The Nons SL660 Is the Perfect Film Camera for the Modern Day

Instant photos with manual control

Key Takeaways

  • The Nons SL660 is a $500 Kickstarter manual camera that shoots Instax film.
  • With rising prices for film, developing, and used cameras, instant is now relatively cheap.
  • Film photography is ever more popular.
The Nons film camera with a Instax Square Film image leaning against it.


NONS SL660 takes all your old lenses, is totally manual, and captures photos onto instant film. It's hard to think of a better way to make a film camera in 2022. 

Film is far from dead. Despite rising prices and a lack of availability due to supply problems, film photography is only getting more popular. Even new films are being designed. And yet there's one big problem. Nobody but Leica is making film new cameras, and those cost more than a used car. Enter the Nons SL660, an all-manual instant camera whose time is right now. 

"The SL660 captures what film photographers love, which is that tactile manual feel when shooting. It uses what can be found on the market today—such as Canon EF lens and Fujifilm Instax Square instant film—which makes it way easier to use instead of searching for vintage lenses and film," photography blogger and enthusiast Andy Thomas told Lifewire via email. 

Price Watch

The lack of new cameras has led to a spike in used and vintage film camera prices. Film prices jump every year, and even commercial developing and printing are done on vintage lab machines. It used to be that instant photos—Polaroids, mostly—were prohibitively expensive at around a dollar a shot. Now, those prices are comparatively cheap. 

The $500 Nons SL660 is billed as an “interchangeable lens SLR analog instant camera.” It uses Fujifilm Instax Square instant film, like a smaller Polaroid. It uses the EF mount for lenses, which has been Canon’s standard SLR and DSLR mount since the 1980s. The twist is that you can use adapters to use lenses with Nikon F, Pentax K, Contax Yashica, and M42 mounts. In short, pretty much any mass-produced vintage lens other than Olympus.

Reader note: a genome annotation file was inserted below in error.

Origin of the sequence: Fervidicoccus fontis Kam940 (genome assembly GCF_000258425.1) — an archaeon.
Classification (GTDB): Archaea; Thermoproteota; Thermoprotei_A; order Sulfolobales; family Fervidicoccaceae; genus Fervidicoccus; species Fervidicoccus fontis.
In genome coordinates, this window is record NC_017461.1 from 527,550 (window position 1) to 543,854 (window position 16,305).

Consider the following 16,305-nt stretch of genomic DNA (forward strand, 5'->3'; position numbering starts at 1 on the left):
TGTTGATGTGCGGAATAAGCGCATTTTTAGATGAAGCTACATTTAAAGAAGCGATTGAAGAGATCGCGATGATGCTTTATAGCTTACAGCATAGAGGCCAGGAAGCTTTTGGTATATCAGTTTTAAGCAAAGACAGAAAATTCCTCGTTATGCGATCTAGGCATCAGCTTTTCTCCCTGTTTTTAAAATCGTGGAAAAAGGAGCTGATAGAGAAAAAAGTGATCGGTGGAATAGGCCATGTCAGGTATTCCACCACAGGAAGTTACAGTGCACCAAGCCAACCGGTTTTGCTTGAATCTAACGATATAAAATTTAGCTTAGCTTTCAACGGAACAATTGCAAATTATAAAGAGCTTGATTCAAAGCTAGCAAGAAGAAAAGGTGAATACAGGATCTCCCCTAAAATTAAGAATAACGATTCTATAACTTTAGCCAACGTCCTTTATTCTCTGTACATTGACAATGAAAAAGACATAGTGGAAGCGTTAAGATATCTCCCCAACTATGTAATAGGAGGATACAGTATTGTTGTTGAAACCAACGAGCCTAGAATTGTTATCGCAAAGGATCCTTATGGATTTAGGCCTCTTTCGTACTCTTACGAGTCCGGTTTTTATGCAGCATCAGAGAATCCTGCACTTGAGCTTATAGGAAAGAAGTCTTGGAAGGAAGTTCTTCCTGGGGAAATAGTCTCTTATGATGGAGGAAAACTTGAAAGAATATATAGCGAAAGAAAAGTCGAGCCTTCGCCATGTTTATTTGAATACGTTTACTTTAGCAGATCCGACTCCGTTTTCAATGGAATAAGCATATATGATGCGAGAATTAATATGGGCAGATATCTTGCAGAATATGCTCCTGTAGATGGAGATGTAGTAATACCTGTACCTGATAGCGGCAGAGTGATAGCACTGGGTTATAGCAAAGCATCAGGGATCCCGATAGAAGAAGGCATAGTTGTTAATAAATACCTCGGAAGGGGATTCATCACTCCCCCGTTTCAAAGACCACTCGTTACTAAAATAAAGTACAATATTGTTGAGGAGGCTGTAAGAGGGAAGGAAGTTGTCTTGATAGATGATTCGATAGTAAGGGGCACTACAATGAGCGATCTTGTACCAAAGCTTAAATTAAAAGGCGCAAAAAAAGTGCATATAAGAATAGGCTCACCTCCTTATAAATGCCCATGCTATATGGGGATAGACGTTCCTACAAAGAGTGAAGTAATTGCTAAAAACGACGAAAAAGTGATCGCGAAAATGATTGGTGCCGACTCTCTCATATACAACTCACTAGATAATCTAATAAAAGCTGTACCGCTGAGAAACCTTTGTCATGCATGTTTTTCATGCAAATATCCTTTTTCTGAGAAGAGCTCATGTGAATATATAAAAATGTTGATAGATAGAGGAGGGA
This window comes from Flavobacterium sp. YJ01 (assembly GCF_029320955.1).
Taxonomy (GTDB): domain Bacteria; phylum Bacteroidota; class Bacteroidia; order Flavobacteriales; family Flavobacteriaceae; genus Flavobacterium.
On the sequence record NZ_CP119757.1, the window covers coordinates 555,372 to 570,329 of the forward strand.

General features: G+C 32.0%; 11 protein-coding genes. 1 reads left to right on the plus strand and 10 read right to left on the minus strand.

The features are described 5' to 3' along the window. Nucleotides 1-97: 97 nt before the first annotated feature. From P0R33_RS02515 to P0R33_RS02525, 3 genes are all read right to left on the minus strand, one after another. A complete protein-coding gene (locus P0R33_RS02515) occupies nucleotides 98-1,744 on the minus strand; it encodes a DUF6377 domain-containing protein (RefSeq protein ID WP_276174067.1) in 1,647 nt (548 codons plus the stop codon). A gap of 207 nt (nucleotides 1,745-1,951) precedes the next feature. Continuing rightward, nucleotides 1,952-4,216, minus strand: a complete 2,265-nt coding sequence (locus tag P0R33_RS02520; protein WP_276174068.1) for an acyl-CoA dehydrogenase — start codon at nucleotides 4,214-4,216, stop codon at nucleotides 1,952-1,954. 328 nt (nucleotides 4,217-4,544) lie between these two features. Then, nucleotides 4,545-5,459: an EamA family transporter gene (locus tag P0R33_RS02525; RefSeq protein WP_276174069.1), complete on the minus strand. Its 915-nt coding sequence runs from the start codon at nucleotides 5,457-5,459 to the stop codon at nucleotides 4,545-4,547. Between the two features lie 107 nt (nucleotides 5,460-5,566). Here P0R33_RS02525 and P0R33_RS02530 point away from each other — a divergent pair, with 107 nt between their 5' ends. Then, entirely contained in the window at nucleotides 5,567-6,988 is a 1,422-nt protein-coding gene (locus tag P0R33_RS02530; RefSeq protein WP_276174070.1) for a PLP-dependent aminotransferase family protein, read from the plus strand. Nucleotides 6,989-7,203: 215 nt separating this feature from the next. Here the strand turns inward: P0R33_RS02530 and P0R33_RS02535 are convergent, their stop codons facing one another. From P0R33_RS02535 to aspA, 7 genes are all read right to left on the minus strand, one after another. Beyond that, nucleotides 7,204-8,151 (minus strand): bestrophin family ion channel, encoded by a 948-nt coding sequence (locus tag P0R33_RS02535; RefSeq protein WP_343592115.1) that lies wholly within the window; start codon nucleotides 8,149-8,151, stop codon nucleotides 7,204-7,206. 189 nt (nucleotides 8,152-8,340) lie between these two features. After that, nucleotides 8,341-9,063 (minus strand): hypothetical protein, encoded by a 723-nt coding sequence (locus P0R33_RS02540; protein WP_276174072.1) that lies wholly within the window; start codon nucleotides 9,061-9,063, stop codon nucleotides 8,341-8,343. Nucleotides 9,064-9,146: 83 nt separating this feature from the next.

The Nons film camera with various lenses behind it.


For film photography, pretty much all you need is a box to hold the lens, and you’re good. But there are a few nice extras. There’s a film counter, a flash mount with sync, a bulb mode that lets you open the shutter for as long as you hold the shutter release, and—the most modern part of the whole setup—a li-ion battery rechargeable USB-C port. 

Shutter speeds are pedestrian, maxing out at just 1/250th sec (even basic old film SLRs manage at least 1/1000 sec), but you can always reduce the aperture on your fancy vintage lens to compensate. 

Finally, the camera is built from sturdy, anodized aluminum with a wooden handgrip. Built to last, that is. 

Brand New Retro

The Nons SL660, a Kickstarter sequel to the company's successful SL42, might be the perfect film camera for today. Unlike new instant cameras from Fujifilm and Polaroid, it has full manual control. Unlike other Instax-film-using cameras like those from Lomography, you can use proper, high-quality lenses. 

"I believe film is going through a revival because millennials are feeling a bit nostalgic and younger generations are discovering the magic of film for the first time," professional photographer Ryan Inman told Lifewire via email. 


And unlike all those other vintage film cameras, you get all the fun of non-digital photography without the cost, hassle, and frankly unpredictable quality of local developing and printing. As mentioned above, once you factor in the price rises of film and its requirements, instant starts looking very affordable. And Fujifilm's Instax is used in so many cameras and printers that it's easily available and probably here to stay for years to come. 

"Film forces you to slow down and really put thought into every frame before hitting the shutter. There's something special about that that cannot be replicated on today's mirrorless systems that do the work for you. In a way, film forces you to do the work up front, and it takes care of the post-processing. That's why film is something special," says Inman. 

Film is fun, and the Nons manages to balance quality with simplicity, making for a great combination. It's unlikely that we'll ever see film cameras from the big manufacturers, who are already struggling against the takeover of phone cameras. But if we can get niche, enthusiast-built cameras like this SL660, who cares?

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